You could also choose to work with professionals who have more experience, such as external agencies who act as international trade consultants. These then act as your external foreign trade department, but at a lower cost than having a similar full-time member of staff working in the company. This type of service can solve many of the different problems that relate to foreign trade, from performing specific market research and focus group studies to transport issues and customs documentation, client negotiations, hiring, etc.
– Would you consider a perfect mastery of languages by staff to be a fundamental requisite for overseas expansion?
It is preferable that foreign languages are spoken in the company, and that the language of the destination market is spoken, however there are people who can help us with that, mainly during international business negotiations with foreign clients, who have a mastery of the language and this is a key moment in the exportation process.
It is important that a company is able to answer calls and emails; however, it is essential that when trying to translate the company website or the marketing materials, only professional linguists who understand both the language and cultural characteristics of the country perform this task. The marketing and communications must be produced by professionals who master the language and culture, because if done incorrectly, the company’s image will not be as it should be and this will have a direct effect on sales, making it very difficult to hit targets.
As we can see from the useful information provided by Juan José, internationalisation helps businesses to be more competitive and guarantees their success. These are just a few examples of Spanish companies that have successfully established themselves overseas: INAUXA, INGENA SA, NTRGlobal, BUYVIP and EVERIS.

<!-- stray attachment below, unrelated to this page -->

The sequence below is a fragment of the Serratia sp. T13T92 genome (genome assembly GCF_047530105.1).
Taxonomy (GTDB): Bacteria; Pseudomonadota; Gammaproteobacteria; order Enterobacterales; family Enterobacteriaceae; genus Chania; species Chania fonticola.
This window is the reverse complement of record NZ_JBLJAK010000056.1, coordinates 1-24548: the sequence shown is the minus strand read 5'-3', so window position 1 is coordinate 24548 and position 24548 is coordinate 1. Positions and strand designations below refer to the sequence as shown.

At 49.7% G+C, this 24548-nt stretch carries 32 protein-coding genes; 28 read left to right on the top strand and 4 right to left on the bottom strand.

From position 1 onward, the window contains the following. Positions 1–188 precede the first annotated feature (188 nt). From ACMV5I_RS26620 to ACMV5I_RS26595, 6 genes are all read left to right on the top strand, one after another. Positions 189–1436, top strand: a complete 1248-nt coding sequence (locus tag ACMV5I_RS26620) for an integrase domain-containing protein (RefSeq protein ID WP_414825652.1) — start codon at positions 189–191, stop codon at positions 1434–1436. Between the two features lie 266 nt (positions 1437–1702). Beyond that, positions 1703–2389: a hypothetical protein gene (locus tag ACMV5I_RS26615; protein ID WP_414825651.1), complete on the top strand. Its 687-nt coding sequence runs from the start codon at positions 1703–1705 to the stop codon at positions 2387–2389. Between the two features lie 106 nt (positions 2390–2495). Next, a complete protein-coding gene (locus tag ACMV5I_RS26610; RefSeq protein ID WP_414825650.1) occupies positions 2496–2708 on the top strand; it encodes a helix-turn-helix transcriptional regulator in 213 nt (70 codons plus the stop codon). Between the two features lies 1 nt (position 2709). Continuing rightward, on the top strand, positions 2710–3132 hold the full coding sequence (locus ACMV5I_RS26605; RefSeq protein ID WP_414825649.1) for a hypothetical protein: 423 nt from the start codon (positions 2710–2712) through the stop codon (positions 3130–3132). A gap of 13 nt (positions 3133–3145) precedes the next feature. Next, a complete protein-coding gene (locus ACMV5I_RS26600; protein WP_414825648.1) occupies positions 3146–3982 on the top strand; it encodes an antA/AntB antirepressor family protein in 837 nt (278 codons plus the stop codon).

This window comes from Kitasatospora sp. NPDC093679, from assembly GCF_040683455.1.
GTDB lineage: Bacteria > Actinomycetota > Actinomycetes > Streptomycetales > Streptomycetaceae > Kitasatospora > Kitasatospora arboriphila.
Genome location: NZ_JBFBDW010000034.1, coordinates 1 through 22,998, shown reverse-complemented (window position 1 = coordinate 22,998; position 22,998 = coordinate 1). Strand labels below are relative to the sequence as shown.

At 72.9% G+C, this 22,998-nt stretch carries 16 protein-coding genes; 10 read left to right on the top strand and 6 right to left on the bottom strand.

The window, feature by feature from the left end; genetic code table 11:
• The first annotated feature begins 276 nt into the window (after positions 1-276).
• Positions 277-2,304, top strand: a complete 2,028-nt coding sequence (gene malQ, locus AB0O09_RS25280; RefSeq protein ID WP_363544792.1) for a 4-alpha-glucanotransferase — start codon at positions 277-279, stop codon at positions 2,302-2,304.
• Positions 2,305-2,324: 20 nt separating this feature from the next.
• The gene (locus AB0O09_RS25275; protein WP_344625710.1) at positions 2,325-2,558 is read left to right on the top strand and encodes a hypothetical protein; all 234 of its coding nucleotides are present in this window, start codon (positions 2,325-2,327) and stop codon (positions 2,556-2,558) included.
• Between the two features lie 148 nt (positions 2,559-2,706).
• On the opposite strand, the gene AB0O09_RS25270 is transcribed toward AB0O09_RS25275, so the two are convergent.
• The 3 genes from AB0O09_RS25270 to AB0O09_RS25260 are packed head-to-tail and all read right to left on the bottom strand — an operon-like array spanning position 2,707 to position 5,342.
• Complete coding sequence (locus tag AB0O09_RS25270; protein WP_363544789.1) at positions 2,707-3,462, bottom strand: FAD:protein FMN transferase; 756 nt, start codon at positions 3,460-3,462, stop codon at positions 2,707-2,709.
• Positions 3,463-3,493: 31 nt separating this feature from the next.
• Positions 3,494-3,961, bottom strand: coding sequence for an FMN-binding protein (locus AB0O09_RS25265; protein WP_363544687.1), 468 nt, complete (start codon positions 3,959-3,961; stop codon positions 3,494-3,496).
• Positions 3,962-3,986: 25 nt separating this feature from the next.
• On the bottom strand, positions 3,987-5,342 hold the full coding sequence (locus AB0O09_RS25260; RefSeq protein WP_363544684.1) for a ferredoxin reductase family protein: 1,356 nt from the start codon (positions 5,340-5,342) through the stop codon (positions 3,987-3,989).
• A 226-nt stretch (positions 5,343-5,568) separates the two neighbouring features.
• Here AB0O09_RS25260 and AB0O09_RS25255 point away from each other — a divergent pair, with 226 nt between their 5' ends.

Furthermore, not only is it essential to use the consultants and professional services to help guide you through the process, you must also pay close attention to your image and branding. We have all heard about cases such as the Mitsubishi Pajero, which had to be launched in the Spanish speaking markets as the Mitsubishi Montero due to the hidden sexual connotations of the term in both Spain and Latin America; or the case of the Nokia Lumia, which was also the centre of controversy because the term “lumia” can mean prostitute in Spanish (the issue was cleared up thanks to some arduous linguistic detective work). If we look further we can find many more examples like these, not only dealing with branding or terminology, but also colours and images that may also need to be adapted to the destination culture. For example, in Europe the colour red represents danger or warning, whereas in China it represents happiness and celebration; the colour white represents purity in Europe, but in Japan and China it represents death and sadness. This process of linguistic and cultural adaptation is known as ‘localisation’.
Often marketing departments are unaware of the cultural peculiarities of the destination market, or there is a lack of awareness about the need to use the services of language specialists (instead of using Google Translate or some friend who has spent a while living abroad) during the preparation of their internationalisation strategy. By not using these professionals, they risk throwing all their efforts down the drain because of the resulting failures in the internationalisation process, as was the case with a well-known Andalusian bakery that is not able to export its product because it is a perishable product and because it was unfamiliar with the product market of destination.
So, we would like to lend our support to all those entrepreneurs out there who have decided to take this leap. If you use professionals, you are guaranteed success. And, if you have any questions after reading this post, or are now thinking about expanding your company overseas, and you need more information, then don’t hesitate to get in touch with us.
Thank you for reading, and also for sharing this post so that it lands in the hands of all those entrepreneurs who have recently found themselves mulling over the idea of internationalisation. 🙂